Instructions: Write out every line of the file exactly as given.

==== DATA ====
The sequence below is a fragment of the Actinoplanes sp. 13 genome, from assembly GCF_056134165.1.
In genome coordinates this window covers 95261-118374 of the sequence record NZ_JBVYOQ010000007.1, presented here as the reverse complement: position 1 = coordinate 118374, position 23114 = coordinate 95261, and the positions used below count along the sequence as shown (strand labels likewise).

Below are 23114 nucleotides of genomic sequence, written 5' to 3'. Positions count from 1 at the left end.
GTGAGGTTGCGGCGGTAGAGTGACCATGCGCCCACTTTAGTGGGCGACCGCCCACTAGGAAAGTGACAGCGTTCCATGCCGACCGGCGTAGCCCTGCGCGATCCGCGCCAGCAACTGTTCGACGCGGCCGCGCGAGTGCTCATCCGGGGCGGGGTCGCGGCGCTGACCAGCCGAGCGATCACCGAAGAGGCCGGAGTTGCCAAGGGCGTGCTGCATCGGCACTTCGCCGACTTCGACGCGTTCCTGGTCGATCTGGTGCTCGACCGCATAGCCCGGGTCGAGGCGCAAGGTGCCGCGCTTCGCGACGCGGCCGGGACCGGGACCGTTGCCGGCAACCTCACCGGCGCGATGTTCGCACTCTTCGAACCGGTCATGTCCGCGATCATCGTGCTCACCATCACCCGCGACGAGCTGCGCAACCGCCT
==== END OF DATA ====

The sequence below is a fragment of the Actinoplanes sp. 13 genome, from assembly GCF_056134165.1.
In genome coordinates this window covers 95261-118374 of the sequence record NZ_JBVYOQ010000007.1, presented here as the reverse complement: position 1 = coordinate 118374, position 23114 = coordinate 95261, and the positions used below count along the sequence as shown (strand labels likewise).

Below are 23114 nucleotides of genomic sequence, written 5' to 3'. Positions count from 1 at the left end.
GTGAGGTTGCGGCGGTAGAGTGACCATGCGCCCACTTTAGTGGGCGACCGCCCACTAGGAAAGTGACAGCGTTCCATGCCGACCGGCGTAGCCCTGCGCGATCCGCGCCAGCAACTGTTCGACGCGGCCGCGCGAGTGCTCATCCGGGGCGGGGTCGCGGCGCTGACCAGCCGAGCGATCACCGAAGAGGCCGGAGTTGCCAAGGGCGTGCTGCATCGGCACTTCGCCGACTTCGACGCGTTCCTGGTCGATCTGGTGCTCGACCGCATAGCCCGGGTCGAGGCGCAAGGTGCCGCGCTTCGCGACGCGGCCGGGACCGGGACCGTTGCCGGCAACCTCACCGGCGCGATGTTCGCACTCTTCGAACCGGTCATGTCCGCGATCATCGTGCTCACCATCACCCGCGACGAGCTGCGCAACCGCCT